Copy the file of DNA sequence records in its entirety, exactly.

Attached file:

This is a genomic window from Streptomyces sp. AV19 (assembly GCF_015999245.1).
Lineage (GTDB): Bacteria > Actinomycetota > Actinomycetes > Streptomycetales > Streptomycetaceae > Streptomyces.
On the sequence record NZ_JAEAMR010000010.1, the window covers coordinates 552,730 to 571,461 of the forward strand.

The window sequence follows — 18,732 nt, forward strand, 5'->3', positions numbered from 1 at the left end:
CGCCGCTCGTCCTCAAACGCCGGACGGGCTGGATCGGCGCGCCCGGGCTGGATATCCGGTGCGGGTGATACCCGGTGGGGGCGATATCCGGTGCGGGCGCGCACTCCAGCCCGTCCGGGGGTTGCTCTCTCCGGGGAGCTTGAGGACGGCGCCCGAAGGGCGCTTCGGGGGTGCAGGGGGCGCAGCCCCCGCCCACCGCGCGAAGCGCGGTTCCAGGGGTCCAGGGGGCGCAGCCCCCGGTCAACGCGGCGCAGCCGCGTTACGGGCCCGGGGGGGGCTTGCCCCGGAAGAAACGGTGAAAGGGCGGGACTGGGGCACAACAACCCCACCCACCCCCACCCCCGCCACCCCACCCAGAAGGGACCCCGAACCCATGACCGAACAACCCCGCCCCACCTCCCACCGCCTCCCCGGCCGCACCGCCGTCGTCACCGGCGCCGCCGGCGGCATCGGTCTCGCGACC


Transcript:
This is a genomic window from Streptomyces sp. AV19 (assembly GCF_015999245.1).
Lineage (GTDB): Bacteria > Actinomycetota > Actinomycetes > Streptomycetales > Streptomycetaceae > Streptomyces.
On the sequence record NZ_JAEAMR010000010.1, the window covers coordinates 552,730 to 571,461 of the forward strand.

The window sequence follows — 18,732 nt, forward strand, 5'->3', positions numbered from 1 at the left end:
CGCCGCTCGTCCTCAAACGCCGGACGGGCTGGATCGGCGCGCCCGGGCTGGATATCCGGTGCGGGTGATACCCGGTGGGGGCGATATCCGGTGCGGGCGCGCACTCCAGCCCGTCCGGGGGTTGCTCTCTCCGGGGAGCTTGAGGACGGCGCCCGAAGGGCGCTTCGGGGGTGCAGGGGGCGCAGCCCCCGCCCACCGCGCGAAGCGCGGTTCCAGGGGTCCAGGGGGCGCAGCCCCCGGTCAACGCGGCGCAGCCGCGTTACGGGCCCGGGGGGGGCTTGCCCCGGAAGAAACGGTGAAAGGGCGGGACTGGGGCACAACAACCCCACCCACCCCCACCCCCGCCACCCCACCCAGAAGGGACCCCGAACCCATGACCGAACAACCCCGCCCCACCTCCCACCGCCTCCCCGGCCGCACCGCCGTCGTCACCGGCGCCGCCGGCGGCATCGGTCTCGCGACC